Thursday, July 26, 2012

The "hardest" thing in sports

One of my biggest pet peeves is when people say, "hitting a pitch is the hardest thing to do in sports."  This is the dumbest statement, because it's both incorrect and pointless.  The stat people always use is "3 out of 10" is a successful hitter.  The problem is that 3 out of 10 is a batting average.  Batting average isn't hitting a pitch.  Batting average is getting a base hit.  That's not the same thing.  If you literally mean "hitting a pitch," then hitters hit pitches more than 30% of the time (they don't literally miss the ball on 70% of their swings).  And if you mean "getting a hit is the hardest thing in sports," then you're making a completely pointless statement.  Baseball is played 1 on 9.  Of course getting hit involves such a low success rate.  So can we please never use the phrase "hitting a pitch is the hardest thing to do in sports" ever again?  Because you're either saying something that's not true or you're not even saying what you mean, and what you mean is a completely pointless statement.  Either way, it's time to put that idiotic phrase to rest.

Wednesday, July 25, 2012

Moneyball "misrepresentation"

When Moneyball first came out, there was some discussion about the movie's omission of Hudson, Zito, and Mulder.  It seemed to bug people that three of the best players on the team weren't credited with any of its success (and it still does, because a recent article I read made a comment along those lines, which is why I feel the need to address it).  In my opinion, I think the omission of Hudson, Zito, and Mulder was acceptable (for the most part).  Not because I don't think they were valuable, but because they weren't new.  Moneyball focuses primarily on the changes the team experienced during the 2002 season.  Yes, the A's trio won an impressive 57 games.  But they won 56 games the year before.  In other words, their performance didn't make up for the departures of Giambi and Damon.  I think the same reasoning can be used for the downplaying of Tejada and Chavez.  They produced 365 hits, 68 HRs, 240 RBIs, and combined for 9.5 WAR in '02 (according to baseball-reference).  The year before, they produced 325 hits, 63 HRs, 227 RBIs, and combined for 9.2 WAR.  So it's not like they filled the holes left by Giambi and Damon either.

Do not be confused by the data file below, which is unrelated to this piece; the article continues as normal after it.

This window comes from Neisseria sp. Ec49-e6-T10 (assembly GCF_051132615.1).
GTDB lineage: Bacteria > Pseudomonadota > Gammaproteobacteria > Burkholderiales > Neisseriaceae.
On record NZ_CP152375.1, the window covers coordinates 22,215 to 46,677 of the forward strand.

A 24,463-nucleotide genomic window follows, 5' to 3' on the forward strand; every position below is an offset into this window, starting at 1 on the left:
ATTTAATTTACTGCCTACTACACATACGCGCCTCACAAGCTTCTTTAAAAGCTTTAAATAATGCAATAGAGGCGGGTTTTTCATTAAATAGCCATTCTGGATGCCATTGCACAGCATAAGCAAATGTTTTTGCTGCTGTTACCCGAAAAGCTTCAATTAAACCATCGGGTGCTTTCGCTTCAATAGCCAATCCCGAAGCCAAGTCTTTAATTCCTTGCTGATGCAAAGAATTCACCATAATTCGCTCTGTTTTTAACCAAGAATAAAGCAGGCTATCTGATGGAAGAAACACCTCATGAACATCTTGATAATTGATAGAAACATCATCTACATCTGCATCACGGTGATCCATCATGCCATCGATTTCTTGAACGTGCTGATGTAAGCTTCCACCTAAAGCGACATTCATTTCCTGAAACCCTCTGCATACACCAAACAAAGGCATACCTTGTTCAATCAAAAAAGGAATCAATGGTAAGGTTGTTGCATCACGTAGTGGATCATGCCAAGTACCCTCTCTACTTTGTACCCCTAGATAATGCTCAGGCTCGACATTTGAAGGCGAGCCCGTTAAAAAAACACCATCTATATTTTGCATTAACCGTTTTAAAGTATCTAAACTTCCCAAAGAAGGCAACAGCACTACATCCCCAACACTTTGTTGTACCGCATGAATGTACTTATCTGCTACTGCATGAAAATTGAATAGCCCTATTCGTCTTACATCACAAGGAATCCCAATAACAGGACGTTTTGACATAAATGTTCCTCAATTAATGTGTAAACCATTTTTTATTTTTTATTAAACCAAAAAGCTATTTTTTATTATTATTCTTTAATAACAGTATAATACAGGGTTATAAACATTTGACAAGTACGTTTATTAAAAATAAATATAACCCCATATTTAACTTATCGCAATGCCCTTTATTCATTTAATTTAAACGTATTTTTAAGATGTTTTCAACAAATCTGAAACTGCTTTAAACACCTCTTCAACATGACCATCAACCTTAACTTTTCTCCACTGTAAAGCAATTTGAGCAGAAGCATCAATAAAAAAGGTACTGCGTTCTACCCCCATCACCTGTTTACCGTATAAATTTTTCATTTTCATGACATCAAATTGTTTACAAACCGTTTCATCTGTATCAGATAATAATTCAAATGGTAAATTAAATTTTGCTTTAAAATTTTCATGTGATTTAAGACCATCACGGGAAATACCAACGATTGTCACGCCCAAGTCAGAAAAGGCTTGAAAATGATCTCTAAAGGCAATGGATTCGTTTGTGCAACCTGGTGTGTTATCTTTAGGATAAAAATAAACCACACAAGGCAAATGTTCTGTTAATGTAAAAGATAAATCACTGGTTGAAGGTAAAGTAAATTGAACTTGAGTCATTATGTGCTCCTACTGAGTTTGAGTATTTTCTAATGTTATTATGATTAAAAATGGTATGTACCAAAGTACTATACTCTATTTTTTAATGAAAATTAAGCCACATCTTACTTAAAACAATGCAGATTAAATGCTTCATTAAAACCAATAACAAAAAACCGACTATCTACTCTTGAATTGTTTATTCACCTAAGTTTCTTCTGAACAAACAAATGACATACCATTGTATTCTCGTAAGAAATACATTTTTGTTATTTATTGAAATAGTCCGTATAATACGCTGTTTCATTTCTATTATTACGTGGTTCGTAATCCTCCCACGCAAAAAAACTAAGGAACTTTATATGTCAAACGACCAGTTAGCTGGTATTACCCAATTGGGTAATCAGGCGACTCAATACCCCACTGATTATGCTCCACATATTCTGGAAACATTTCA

Obviously those five guys were important to the success of the A's (and they deserved some mention), but if their performances didn't make up for the loss of Giambi and Damon, then what did?  Those five guys with Hatteberg and Justice shouldn't have been good enough to match those five guys with Giambi and Damon.  But they did.  They lost their best player, yet finished with a better record.  That shouldn't have happened.  Yes the A's had good players, but nothing epitomized the concept of Moneyball better than replacing Jason Giambi with Scott Hatteberg and actually being more successful.  That's why it's the main point of the movie.

Tuesday, July 24, 2012

2012 vs. 1992

The Olympic Team vs. Dream Team story is so stupid.  It was dumb of Kobe to say the 2012 team could beat the Dream Team.  Especially considering that the 2012 team isn't even healthy.  But it's not just Kobe I disagree with.  I'm also not in complete agreement with people when it comes to why Kobe's team would lose.  The dumbest reasoning used is the outcomes of the Dream Team's games.  To pretend for one second that the competition they faced is anywhere near the quality of opposition the current team will face is asinine.  Dominating subpar competition doesn't unequivocally prove greatness; dominating a Kukoc-led team doesn't prove you could dominate a LeBron-led team.  The other point of emphasis that I'm not a big fan of is the "11 Hall of Famers" point.  Only because it could've been matched, in theory.  A team of LeBron, Durant, Carmelo, Kobe, Wade, Howard, Duncan, Garnett, Love, Paul, Rose, and Kidd (in the Larry Bird inactive role) could contain 11, or even 12, future HOFers (maybe if that team existed, Kobe's challenge of the Dream Team wouldn't look so foolish).  The lack of HOF status of the current team is more a result of circumstances than it is a result of an inability to produce potential HOF talent.  Therefore, I don't think "point differential" and "11 HOFers" should be the primary arguments for a Dream Team victory.  The real reason I think the Dream Team is the best Olympic Team ever is because of their competitiveness.  The Dream Team documentary coverage of their practices was amazing.  I don't think anyone on the current team goes at it like Barkley and Malone or Magic and Michael.  So even if a team in 2012 could come close to matching the talent, they wouldn't come close to matching the ferocity.  And that's why the Dream Team would win.